Magazine article The Spectator

Playing the Game

Magazine article The Spectator

Playing the Game

Article excerpt

A MAN OF CONTRADICTIONS: A LIFE OF A. L. ROWSE by Richard Ollard Allen Lane, L (English pound)20, pp. 367

There was an artless, if spirited article recently in one of the popular papers with some such headline as 'WHY I LOVE A DONNISH FEUD!T. A. L. Rowse appeared to have inspired our young woman's pen (a Girton grad, I guessed), though her views of Oxford seemed largely to have been inspired by watching Inspector Morse on telly.

It is true that Rowse was a man of passionate likes and dislikes, but he was never exactly your archetypical don (if such a figure exists). The first, obvious thing to say about this Fellow of All Souls, who wrote ten marvellous books, 20 which were rather more slapdash, and in addition churned out some absolute tosh, is that for many of his 90-odd years of life he was not in Oxford at all.

As Richard Ollard, the biographer of Pepys, records in this punctilious and sensible life, Rowse from the early 1950s to the 1970s was a figure not on the British but on the American scene. He was regarded very seriously by the Americans, taken up by high society in Washington. 'His friendship with Caspar Weinberger ... opened many doors. Nixon gave a small dinner for him at his house in New York, Jacqueline Onassis an even more intimate lunch to which only two other guests were invited.' And so on.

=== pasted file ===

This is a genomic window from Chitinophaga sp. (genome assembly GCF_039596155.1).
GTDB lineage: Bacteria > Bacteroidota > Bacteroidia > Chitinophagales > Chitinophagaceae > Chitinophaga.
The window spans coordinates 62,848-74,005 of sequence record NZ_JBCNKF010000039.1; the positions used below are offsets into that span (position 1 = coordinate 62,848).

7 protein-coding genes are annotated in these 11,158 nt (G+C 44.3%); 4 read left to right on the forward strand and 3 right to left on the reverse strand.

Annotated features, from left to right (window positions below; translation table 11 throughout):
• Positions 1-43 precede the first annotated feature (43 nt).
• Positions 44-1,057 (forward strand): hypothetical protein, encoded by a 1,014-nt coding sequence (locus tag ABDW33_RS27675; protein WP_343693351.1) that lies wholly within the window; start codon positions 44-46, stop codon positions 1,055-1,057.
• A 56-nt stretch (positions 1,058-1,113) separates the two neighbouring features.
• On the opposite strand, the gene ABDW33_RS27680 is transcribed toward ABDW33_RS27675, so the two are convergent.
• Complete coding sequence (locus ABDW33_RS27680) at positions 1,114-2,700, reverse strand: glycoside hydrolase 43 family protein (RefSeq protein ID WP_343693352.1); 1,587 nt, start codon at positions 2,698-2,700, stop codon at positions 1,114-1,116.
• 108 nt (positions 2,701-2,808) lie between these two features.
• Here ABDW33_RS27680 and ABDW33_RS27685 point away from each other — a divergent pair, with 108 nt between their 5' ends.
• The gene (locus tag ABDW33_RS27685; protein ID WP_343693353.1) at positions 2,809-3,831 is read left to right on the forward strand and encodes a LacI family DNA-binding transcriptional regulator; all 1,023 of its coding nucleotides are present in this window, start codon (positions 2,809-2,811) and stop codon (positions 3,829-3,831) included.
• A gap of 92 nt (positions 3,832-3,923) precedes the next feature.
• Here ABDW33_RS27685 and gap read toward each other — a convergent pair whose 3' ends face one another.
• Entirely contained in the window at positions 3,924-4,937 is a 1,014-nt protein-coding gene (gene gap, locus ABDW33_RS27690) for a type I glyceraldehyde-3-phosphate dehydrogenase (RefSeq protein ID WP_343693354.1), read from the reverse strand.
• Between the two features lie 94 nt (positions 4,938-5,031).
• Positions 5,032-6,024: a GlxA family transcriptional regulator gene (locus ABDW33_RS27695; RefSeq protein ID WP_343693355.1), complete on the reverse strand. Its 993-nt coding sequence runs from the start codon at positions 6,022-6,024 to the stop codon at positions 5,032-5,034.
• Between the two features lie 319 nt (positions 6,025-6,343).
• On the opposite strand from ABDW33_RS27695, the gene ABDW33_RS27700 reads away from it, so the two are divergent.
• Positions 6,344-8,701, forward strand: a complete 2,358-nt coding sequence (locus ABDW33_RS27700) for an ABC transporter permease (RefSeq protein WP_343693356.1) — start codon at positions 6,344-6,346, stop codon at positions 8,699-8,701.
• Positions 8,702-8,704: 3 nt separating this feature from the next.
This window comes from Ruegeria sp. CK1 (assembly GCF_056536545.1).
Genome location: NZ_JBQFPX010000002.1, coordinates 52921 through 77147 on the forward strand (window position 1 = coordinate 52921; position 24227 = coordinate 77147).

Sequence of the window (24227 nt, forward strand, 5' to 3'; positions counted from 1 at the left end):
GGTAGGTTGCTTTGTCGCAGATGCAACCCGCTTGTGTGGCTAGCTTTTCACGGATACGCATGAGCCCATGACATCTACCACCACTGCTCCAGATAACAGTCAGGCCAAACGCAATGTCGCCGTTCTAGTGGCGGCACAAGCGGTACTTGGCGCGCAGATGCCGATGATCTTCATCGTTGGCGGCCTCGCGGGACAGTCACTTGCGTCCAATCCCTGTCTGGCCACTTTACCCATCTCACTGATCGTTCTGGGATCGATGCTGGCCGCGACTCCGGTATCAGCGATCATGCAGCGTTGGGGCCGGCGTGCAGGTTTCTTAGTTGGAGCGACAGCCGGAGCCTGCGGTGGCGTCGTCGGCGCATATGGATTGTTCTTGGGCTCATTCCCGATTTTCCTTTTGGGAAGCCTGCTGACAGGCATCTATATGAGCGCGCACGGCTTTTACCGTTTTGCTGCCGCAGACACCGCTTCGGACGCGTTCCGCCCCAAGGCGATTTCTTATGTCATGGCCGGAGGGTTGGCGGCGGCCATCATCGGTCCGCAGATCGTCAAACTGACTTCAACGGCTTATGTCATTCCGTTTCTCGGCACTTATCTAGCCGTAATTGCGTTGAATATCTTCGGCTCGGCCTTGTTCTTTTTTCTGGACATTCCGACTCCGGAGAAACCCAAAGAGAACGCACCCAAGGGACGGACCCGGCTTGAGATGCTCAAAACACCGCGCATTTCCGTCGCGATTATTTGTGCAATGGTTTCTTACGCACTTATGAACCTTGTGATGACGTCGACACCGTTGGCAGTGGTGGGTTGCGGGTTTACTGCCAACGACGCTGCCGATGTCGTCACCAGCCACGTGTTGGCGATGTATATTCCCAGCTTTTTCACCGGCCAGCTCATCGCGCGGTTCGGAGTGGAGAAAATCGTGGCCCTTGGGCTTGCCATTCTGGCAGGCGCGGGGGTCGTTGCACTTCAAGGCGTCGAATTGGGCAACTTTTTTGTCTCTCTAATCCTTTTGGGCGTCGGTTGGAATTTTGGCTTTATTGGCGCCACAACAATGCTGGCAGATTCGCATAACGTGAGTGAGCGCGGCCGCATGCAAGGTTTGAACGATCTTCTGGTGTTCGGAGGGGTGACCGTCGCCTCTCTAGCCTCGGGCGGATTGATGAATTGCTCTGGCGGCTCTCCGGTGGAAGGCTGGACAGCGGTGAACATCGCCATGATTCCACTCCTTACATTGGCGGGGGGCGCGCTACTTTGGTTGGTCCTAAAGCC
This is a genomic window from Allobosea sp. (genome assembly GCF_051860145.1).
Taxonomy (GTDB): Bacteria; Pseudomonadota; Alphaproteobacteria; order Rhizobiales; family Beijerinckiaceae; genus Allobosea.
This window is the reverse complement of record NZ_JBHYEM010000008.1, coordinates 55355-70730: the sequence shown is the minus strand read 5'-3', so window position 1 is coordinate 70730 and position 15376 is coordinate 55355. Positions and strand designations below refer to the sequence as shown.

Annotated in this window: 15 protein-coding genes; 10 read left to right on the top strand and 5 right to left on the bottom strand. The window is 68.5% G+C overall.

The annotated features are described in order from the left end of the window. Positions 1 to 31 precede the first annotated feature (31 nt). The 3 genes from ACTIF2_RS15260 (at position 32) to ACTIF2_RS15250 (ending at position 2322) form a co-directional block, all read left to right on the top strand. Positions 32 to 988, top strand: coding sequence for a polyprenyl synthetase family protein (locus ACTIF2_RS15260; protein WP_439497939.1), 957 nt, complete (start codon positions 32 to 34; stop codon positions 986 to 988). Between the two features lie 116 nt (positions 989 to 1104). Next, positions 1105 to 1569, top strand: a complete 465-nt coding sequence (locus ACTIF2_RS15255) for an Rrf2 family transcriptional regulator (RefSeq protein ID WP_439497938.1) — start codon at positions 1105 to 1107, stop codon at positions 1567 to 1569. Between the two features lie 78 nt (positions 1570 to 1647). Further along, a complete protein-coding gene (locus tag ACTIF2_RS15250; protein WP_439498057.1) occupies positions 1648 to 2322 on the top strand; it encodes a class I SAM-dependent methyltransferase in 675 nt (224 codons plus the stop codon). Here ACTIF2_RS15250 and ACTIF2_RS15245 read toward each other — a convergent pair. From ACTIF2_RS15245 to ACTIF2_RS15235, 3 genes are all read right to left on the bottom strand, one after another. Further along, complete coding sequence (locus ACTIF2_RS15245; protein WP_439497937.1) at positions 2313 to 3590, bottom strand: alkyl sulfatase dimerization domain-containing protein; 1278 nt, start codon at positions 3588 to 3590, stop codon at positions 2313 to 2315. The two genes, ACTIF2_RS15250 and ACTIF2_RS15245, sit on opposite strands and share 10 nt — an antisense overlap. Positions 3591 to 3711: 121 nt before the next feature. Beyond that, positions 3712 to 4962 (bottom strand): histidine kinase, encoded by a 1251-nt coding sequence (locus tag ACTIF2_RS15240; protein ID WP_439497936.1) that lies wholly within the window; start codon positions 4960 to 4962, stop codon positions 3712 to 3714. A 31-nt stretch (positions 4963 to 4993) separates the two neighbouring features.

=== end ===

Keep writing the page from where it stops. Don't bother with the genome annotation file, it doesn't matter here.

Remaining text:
The Morse characters, the jealous dons at home who found Rowse tiresome, reading that sentence, would say 'only two guests could stand the idea of having lunch with him'. But that would be completely to misunderstand Rowse. He was an American star. They loved him, he loved them. 'He kept up', says Ollard, 'with the Aldriches, the Bruces and the Annenbergs whom he had known in their days at the London embassy.'

Rowse was far from being a bogus figure but he was a play-actor and he gave to audiences what he thought they would enjoy. In the case of America, he very largely got this right, both in his preparedness to make his deep learning available to a wide general audience and to 'play up' some of the prejudices which he had perhaps only in an incipient form before American stardom got going.

So, though he was one of the most famous 'Oxford dons' in the world, you weren't very likely to meet him in Oxford for at least three-quarters of the year, unless, like me, you were lucky enough to be taken up by him. He felt sore at not having been asked to be the history don at Christ Church, his old college. He minded not being asked to lecture in the history faculty - and he was a brilliant lecturer. He was passed over for the wardenship of All Souls and for the various history Chairs.

Yawn, yawn. Ollard takes us through these various disappointments and he is admirably fair about them, seeing them, as Rowse did himself in his saner moments, as liberating him for his work as a writer and as a figure on a wider scene than the university parish pump.

But the life of being an American star is lonely:

Oh, God! Here I am in London airport once more [September 1965] on the conveyor-belt to America, which I won't be off until back here at the end of March. What a fool I have been, uprooting myself from Oxford, where I like being best, from my rooms, august and lovable; and from Trenarren [his house in Cornwall] where I have never felt happier or more fulfilled than this summer. …

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